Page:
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How to bill support call/email?

 
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I had done some contracting for a few years in the past,but currently I turned full time. I would like to do part-time contract/consultant but only during off hour/weekend. But my past client from time to time will call/email me for a few questions (sometimes their new contractor called me too). I am usually pretty good about answer their questions, but I start to realize instead of contract me part-time they hire somebody else... and I still have to answer questions.

should I bill them for the "support"? How do I bill phone/email support do I use the mintues base on my hourly rate? I figure if I spend 20 mintues on the my cell phone the least I can do is pay for my mintues (in the U.S we have to paid for incoming call also).
 
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Unless you have a signed contract with them, you're going to have trouble collecting what you think they owe you.

If you feel they've gone beyond a transition period (e.g. a few questions where the new guy just hasn't been there long enough to know) and you feel that you should be compensated, you should contact your previous manager and propose a consulting raangement with him. Negotiate an hourly rate and billing cycle (e.g. you send them one bill very month). He he disagrees, stop taking their calls and emails.

--Mark
 
Bob E. Lee
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Hi Mark,

thanks for the reply! Sometimes the question are on things that are in the documention after 4-5 times I think it's getting old. If you walk them through on the phone it could take 1/2 hour... and I did it free because I enjoy supporting what I have built. It's just getting out of hand that is why I would like to start billing them, not because I love to charge my client.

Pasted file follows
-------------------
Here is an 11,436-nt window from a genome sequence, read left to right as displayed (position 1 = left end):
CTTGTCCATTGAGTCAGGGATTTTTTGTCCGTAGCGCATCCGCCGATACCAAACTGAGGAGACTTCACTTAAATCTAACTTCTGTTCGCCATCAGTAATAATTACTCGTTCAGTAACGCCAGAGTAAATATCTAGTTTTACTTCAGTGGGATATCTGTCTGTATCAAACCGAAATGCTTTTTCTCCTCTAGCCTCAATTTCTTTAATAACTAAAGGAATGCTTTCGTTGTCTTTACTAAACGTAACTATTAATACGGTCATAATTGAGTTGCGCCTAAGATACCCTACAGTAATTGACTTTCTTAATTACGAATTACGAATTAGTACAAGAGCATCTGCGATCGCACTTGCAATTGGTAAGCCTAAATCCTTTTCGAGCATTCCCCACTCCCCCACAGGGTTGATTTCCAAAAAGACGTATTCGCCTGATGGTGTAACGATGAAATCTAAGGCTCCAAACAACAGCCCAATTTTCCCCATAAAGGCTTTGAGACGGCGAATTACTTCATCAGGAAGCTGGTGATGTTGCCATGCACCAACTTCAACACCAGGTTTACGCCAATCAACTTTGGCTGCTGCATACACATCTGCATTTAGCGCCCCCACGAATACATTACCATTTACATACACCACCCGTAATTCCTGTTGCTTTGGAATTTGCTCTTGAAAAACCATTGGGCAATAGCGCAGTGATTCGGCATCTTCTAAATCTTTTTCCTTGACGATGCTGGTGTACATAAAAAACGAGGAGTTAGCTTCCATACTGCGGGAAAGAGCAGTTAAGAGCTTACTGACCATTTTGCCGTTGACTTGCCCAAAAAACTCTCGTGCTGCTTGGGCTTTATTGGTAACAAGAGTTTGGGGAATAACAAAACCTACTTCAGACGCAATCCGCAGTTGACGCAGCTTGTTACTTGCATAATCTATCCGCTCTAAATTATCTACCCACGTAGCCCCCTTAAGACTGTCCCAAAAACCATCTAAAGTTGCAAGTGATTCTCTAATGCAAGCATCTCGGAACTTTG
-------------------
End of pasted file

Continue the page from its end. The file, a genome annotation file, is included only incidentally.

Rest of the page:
Actually two of my previous client did agree to the idea of continue support per "issue" base. I am not sure what is consider an issue yet. I figure if I spend 10 mintues on the phone/email let's say your hourly is $60 (easy math) so I can bill $10? Does that sound about right?

thank you for the input,

Bob


Originally posted by Mark Herschberg:
Unless you have a signed contract with them, you're going to have trouble collecting what you think they owe you.

If you feel they've gone beyond a transition period (e.g. a few questions where the new guy just hasn't been there long enough to know) and you feel that you should be compensated, you should contact your previous manager and propose a consulting raangement with him. Negotiate an hourly rate and billing cycle (e.g. you send them one bill very month). He he disagrees, stop taking their calls and emails.

--Mark

 
Mark Herschberg
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I can't tell you what's the right rate. $60 and hour isn't unreasonable, but some some roles anywhere from $30-250/hr could be reasonable.

It sounds like you've made a good faith effort with your past employer. I think now if you approach them in a friendly and diplomatic way, you might be able to add them as a client.

One tip: make it clear what our priorities are. If you're past employer expects an immediate response but you have responsibilities at your day job, you may find a conflict. It sounds like you've dealt with this before.

--Mark
 
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Your going to have to drop your old company like a bad habbit. Just do it in a way without burning bridges.
 
Bob E. Lee
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thank you Mark and Mike's reply.

if you do good work the "old" client will usually come back to you. If you have some type of rule or "contract" setup the client will understand what is expacted and the cost, everyone is happy.

so far this is what I came up with, if it's email for quick answer I'll be happy to answer during my free time (could be same day or not) and it's no charge. But a phone call ...they gotta cover my cell phone bill :-)

I think it's fair, so they will "think" about the question before they call me. No No... don't burn any bridge. it'll come full circle around and kick you in the butt!

happy coding everyone!
 
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